2008: Tiny Mix Tapes Favorite Albums of 2008
25 Albums that Defined 2008 for TMT

It's no surprise that music listening is a social affair. Pure music listening is at best a dated notion and at worst a spoiled illusion held by those privileged enough to afford such idealism. This tension — between music as autonomous and music as a social process — reaches confusing heights when the fluidity of musical taste ironically reinforces the very idea it seems so fit to counteract. Is it any wonder that the underground and mainstream are adopting once-contentious styles like disco or ’80s pop, well after history has smoothed out any signifiers of their being lame? Who ever said they were lame anyway? Hindsight isn't always 20/20; every viewpoint is just as socially motivated and culturally loaded as the other.

With this year's favorite 25 albums, our particular viewpoint embraces both the culturally hip, such as Deerhunter, TV on the Radio, and No Age, and the slightly askew, such as Earth, Ponytail, and Evangelista. (For our far left picks, check out the 25 albums in our equally important Eureka! list.) But we have also included a couple albums — one by The Music Tapes, the other by Zazen Boys — that especially articulate the social specificity of our list. These albums didn't cut through "critical consensus" on aesthetics alone; their appearances are due in large part to discussions on our private message board, which is also perhaps why Vampire Weekend didn't make our list. It makes you wonder what this list would look like had we discussed every album that ran across our radar. Also makes you wonder which albums we might have overlooked.

It took almost a century before Bach was canonized in the classical music world; the same could happen to any album by any artist at any time. It's not like Nick Drake's Pink Moon was always a household album. However, the last thing TMT wants to do is create a canon of any sort. The moment TMT starts striving to be a pure buyer's guide or to dictate what constitutes "good taste" is the moment to throw in the towel. We ain't doing any pure listening here. A lot of the albums on our list won't be reinforced through future best-of lists, but who cares? It's all context anyway. This list of albums screams NOW for us, in all its loaded glory, and we're damn proud of it.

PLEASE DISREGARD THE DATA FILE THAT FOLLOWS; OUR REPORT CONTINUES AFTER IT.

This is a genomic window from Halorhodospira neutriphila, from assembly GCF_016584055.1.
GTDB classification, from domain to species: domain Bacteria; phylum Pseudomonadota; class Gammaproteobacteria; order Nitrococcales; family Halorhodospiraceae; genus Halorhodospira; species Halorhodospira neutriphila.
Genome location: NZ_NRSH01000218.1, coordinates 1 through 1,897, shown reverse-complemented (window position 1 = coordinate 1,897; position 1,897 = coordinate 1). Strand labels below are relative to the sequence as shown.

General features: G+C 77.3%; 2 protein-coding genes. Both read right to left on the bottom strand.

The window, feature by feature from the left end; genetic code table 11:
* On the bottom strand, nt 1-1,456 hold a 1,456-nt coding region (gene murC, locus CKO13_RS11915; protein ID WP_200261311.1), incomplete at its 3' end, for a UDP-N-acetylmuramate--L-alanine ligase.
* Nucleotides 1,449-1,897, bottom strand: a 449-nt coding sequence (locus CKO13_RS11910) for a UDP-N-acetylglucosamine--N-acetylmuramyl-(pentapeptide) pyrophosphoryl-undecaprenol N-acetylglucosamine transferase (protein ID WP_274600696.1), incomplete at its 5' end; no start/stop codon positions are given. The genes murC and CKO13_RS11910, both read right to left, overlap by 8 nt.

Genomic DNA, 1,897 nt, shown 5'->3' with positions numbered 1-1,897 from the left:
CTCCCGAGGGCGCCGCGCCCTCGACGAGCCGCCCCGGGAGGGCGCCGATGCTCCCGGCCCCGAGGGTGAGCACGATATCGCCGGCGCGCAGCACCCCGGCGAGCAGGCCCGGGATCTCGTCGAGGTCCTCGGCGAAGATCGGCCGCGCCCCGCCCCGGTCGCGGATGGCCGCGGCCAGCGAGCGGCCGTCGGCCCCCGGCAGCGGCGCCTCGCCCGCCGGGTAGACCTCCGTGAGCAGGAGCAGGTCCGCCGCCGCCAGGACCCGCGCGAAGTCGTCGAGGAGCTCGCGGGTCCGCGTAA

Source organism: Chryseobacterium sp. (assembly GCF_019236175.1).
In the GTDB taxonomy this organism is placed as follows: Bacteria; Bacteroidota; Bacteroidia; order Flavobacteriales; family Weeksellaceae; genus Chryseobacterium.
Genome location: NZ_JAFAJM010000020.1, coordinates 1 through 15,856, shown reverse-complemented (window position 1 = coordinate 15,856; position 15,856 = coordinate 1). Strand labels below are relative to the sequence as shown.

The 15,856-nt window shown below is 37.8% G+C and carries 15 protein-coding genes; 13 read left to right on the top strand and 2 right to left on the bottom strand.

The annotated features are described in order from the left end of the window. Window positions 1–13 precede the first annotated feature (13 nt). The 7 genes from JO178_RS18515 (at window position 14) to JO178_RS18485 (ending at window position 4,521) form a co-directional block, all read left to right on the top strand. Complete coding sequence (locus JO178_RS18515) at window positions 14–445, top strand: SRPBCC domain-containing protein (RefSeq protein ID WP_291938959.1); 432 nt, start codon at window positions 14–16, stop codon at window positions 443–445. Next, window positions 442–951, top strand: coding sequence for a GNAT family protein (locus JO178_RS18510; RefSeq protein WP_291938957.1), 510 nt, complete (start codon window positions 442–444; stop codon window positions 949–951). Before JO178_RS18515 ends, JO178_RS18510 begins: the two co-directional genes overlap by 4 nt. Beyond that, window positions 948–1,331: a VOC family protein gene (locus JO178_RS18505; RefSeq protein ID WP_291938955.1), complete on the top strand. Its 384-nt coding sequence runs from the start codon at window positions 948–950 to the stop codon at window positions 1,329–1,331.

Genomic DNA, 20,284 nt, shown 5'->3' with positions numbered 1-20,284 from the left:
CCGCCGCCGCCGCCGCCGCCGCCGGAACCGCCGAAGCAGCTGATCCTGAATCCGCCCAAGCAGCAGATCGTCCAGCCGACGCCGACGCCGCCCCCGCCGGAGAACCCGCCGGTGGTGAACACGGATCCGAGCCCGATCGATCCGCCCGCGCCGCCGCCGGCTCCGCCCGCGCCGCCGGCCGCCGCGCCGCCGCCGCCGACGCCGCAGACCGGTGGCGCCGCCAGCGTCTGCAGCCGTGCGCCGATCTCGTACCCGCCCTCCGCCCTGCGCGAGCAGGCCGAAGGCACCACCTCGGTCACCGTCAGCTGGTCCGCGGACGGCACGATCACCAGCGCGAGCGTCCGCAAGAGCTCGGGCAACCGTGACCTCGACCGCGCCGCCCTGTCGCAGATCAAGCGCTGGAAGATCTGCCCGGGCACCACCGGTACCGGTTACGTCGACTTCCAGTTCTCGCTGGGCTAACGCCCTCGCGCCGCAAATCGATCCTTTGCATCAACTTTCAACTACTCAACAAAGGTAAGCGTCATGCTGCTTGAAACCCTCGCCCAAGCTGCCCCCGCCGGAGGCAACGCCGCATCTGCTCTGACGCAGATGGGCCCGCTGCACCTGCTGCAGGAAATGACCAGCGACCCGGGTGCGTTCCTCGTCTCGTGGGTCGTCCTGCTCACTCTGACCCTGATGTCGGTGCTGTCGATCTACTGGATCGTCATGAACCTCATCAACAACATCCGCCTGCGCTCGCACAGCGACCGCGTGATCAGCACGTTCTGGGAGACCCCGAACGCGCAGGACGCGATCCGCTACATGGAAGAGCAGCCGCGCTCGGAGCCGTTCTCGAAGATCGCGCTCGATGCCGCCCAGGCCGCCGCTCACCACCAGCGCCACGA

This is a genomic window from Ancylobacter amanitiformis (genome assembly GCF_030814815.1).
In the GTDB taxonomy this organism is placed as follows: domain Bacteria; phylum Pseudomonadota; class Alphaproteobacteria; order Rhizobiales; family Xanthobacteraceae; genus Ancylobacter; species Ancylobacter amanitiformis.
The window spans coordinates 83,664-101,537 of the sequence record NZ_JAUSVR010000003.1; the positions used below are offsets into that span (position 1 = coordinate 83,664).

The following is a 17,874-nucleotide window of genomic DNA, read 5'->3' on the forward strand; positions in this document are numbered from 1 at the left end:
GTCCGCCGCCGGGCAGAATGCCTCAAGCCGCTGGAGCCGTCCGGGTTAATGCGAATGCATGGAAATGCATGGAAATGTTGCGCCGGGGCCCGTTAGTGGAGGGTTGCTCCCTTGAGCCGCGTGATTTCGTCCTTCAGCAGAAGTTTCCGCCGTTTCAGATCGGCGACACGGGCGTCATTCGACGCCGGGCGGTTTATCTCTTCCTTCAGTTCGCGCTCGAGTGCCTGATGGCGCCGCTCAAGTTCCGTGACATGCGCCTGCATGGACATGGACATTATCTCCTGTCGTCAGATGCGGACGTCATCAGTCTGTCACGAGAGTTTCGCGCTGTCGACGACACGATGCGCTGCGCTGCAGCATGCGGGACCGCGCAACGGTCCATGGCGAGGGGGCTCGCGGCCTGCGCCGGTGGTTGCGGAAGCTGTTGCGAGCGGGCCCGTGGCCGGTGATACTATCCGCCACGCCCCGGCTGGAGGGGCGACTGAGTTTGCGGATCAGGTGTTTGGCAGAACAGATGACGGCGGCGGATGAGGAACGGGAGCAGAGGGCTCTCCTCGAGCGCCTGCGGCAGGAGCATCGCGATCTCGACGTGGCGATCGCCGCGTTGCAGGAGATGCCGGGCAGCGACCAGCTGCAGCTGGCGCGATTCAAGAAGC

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25. The Magnetic Fields
Distortion

[Nonesuch]
by Mr P

On "The Nun's Litany," Shirley Simms sang about a nun's desire to be a porno starlet, a dominatrix, and a topless waitress, among other prurient desires. Working with two definitions of litany -- both the liturgical form of prayer and its relaxed meaning as a prolonged account -- the nun's sexual sublimations weren't just impious; they were downright subversive. The perversions didn't stop here. Throughout, distortion and feedback coated nearly every instrument on the album, undermining not only the songs' content, but the noise itself. (If noise is supposed to signify disorder and rebellion, why does it sound so appropriate behind a pop ballad?) The distortion even managed to exacerbate the impurities of the album's cast of characters -- who ranged from alcoholics and the elderly to California Barbies and courtesans (prostitutes) -- with the juncture of noise and lyrical content reaching its most obvious union in a song about necrophilia ("Zombie Boy") and its most awkward in "Xavier Says." Subversion wasn't just a tool on this album; it was a goal. Amazing, since Distortion was one of the happiest-sounding albums released this year.

The Magnetic Fields - Nonesuch - Album Review
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24. Marnie Stern - This Is It and I Am It and You Are It and So Is That and He Is It and She Is It and It Is It and That Is That
[Kill Rock Stars]
by Nobodaddy

Okay, raise your hands: who here was pretty darn sure after In Advance of the Broken Arm came out last year that Marnie Stern's face-melting, yip-yelping, hyphen-requiring spazz-rock was nothing more than sheer novelty? Just as I thought — lots of guilty faces and elevated arms in the room. But with This Is It, Stern, bassist and engineer John Reed Thompson, and drummer Zach Hill proved that not only can songs that submissively bend and twist to the coquettish (read: convulsive) whims of their capricious creator still manage to remain memorable, but they can also end up sounding more cohesive and uniquely resonant for all of their diversions. And even for their relative lack of meaningful lyrics and sing-along melodies, each song on This Is It manages to encapsulate a day-in-the-life through sheer “feeling” alone: there's the proclamation, hope, dread, weariness, caffeine, traffic, shuffle-button, strain, rain, exhaustion, cocktails, dizziness, fuzziness, clarity, and resolution to try again; all wrapped up in, typically, four minutes or less. They may be hard to quote or to cover, but these are songs that we can relate to physiologically. Some might call Stern — her ADD-style, her shrill gasp, her fatiguing album title, and the songs contained within it — exasperating. We call it universal.

Marnie Stern - Kill Rock Stars - Album Review
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23. Nick Cave & The Bad Seeds - Dig! Lazarus! Dig!
[Mute/ANTI-]
by Jason P. Woodbury